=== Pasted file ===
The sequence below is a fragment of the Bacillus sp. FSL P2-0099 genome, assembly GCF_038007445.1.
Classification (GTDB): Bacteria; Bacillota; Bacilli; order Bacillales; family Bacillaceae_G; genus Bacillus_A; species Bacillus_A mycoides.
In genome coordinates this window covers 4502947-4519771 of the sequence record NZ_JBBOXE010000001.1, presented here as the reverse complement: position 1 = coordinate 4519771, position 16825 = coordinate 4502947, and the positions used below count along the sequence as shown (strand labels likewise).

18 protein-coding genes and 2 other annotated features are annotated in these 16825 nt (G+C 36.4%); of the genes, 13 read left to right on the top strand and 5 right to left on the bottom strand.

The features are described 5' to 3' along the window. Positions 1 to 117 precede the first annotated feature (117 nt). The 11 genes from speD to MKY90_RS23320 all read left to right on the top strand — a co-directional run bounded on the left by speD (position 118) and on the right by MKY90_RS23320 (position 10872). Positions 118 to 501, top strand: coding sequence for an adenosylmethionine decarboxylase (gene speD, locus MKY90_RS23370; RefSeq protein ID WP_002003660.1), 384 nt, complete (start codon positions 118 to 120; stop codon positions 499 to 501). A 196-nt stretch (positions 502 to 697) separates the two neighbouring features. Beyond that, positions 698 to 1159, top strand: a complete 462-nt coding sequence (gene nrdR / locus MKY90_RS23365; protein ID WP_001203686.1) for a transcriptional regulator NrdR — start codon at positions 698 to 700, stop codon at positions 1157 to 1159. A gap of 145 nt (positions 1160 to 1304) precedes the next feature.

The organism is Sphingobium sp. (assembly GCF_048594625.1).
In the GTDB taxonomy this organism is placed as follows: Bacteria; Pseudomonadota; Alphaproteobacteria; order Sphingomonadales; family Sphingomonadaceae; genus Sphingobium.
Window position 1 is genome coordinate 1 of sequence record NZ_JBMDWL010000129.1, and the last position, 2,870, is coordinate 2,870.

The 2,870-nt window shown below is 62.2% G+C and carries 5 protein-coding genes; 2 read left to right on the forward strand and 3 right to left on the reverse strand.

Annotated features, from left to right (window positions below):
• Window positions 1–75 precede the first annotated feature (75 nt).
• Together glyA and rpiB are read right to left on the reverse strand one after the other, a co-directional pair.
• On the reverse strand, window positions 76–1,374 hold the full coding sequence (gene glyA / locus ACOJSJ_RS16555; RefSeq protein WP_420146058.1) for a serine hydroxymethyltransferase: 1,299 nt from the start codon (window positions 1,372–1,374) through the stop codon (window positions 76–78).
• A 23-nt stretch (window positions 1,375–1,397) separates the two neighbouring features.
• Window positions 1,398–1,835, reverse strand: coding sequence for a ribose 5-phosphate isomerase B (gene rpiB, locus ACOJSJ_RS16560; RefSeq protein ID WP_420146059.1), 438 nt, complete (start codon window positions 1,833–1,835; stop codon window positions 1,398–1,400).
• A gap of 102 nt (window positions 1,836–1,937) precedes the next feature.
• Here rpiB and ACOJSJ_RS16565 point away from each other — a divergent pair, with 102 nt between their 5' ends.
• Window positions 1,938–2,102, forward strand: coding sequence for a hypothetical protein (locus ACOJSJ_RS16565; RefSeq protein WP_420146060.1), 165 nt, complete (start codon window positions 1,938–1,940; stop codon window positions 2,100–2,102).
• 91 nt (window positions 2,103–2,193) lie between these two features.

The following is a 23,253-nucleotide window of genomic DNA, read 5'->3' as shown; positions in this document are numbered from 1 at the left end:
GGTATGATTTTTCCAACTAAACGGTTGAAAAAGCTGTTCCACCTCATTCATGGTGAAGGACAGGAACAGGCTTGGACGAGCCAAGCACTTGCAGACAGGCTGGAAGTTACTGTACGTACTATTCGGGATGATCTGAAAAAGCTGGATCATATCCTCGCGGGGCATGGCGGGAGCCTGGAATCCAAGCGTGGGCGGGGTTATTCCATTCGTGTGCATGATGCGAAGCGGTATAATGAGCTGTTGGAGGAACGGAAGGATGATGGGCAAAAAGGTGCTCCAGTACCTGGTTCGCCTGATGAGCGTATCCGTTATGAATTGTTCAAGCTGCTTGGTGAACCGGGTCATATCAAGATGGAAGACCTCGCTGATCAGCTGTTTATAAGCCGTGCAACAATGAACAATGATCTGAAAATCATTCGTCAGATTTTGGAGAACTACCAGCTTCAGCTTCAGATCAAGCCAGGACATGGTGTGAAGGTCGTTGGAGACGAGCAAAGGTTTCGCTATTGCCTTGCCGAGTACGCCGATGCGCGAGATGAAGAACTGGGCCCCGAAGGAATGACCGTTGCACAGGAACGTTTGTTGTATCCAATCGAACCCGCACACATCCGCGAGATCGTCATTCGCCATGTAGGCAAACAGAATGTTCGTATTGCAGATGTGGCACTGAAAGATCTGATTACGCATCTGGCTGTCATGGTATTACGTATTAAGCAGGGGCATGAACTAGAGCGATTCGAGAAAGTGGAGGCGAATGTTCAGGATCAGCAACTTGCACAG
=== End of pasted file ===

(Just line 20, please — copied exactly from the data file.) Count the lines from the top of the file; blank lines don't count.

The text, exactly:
The following is a 23,253-nucleotide window of genomic DNA, read 5'->3' as shown; positions in this document are numbered from 1 at the left end: